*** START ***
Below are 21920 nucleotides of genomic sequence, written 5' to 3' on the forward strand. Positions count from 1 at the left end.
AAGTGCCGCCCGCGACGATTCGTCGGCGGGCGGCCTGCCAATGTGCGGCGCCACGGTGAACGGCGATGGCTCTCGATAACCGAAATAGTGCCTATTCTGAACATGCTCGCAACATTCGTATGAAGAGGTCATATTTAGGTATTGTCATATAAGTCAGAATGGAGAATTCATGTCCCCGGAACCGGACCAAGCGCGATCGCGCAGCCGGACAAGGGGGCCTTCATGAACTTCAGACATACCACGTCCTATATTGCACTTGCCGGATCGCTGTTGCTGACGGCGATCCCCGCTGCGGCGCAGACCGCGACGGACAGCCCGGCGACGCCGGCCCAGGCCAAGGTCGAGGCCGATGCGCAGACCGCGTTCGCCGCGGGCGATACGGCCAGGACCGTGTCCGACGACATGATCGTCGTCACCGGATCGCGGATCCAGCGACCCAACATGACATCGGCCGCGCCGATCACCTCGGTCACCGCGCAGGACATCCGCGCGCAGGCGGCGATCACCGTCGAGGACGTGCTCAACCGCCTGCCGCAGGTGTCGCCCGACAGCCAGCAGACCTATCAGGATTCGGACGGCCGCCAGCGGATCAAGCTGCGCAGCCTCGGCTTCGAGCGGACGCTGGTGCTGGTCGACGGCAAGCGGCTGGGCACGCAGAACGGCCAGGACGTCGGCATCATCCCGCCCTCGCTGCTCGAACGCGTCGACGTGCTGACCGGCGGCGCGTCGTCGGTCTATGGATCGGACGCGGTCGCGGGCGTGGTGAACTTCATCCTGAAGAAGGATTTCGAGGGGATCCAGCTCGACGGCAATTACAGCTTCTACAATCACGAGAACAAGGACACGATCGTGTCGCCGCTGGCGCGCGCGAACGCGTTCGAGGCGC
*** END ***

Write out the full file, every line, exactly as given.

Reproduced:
Below are 21920 nucleotides of genomic sequence, written 5' to 3' on the forward strand. Positions count from 1 at the left end.
AAGTGCCGCCCGCGACGATTCGTCGGCGGGCGGCCTGCCAATGTGCGGCGCCACGGTGAACGGCGATGGCTCTCGATAACCGAAATAGTGCCTATTCTGAACATGCTCGCAACATTCGTATGAAGAGGTCATATTTAGGTATTGTCATATAAGTCAGAATGGAGAATTCATGTCCCCGGAACCGGACCAAGCGCGATCGCGCAGCCGGACAAGGGGGCCTTCATGAACTTCAGACATACCACGTCCTATATTGCACTTGCCGGATCGCTGTTGCTGACGGCGATCCCCGCTGCGGCGCAGACCGCGACGGACAGCCCGGCGACGCCGGCCCAGGCCAAGGTCGAGGCCGATGCGCAGACCGCGTTCGCCGCGGGCGATACGGCCAGGACCGTGTCCGACGACATGATCGTCGTCACCGGATCGCGGATCCAGCGACCCAACATGACATCGGCCGCGCCGATCACCTCGGTCACCGCGCAGGACATCCGCGCGCAGGCGGCGATCACCGTCGAGGACGTGCTCAACCGCCTGCCGCAGGTGTCGCCCGACAGCCAGCAGACCTATCAGGATTCGGACGGCCGCCAGCGGATCAAGCTGCGCAGCCTCGGCTTCGAGCGGACGCTGGTGCTGGTCGACGGCAAGCGGCTGGGCACGCAGAACGGCCAGGACGTCGGCATCATCCCGCCCTCGCTGCTCGAACGCGTCGACGTGCTGACCGGCGGCGCGTCGTCGGTCTATGGATCGGACGCGGTCGCGGGCGTGGTGAACTTCATCCTGAAGAAGGATTTCGAGGGGATCCAGCTCGACGGCAATTACAGCTTCTACAATCACGAGAACAAGGACACGATCGTGTCGCCGCTGGCGCGCGCGAACGCGTTCGAGGCGC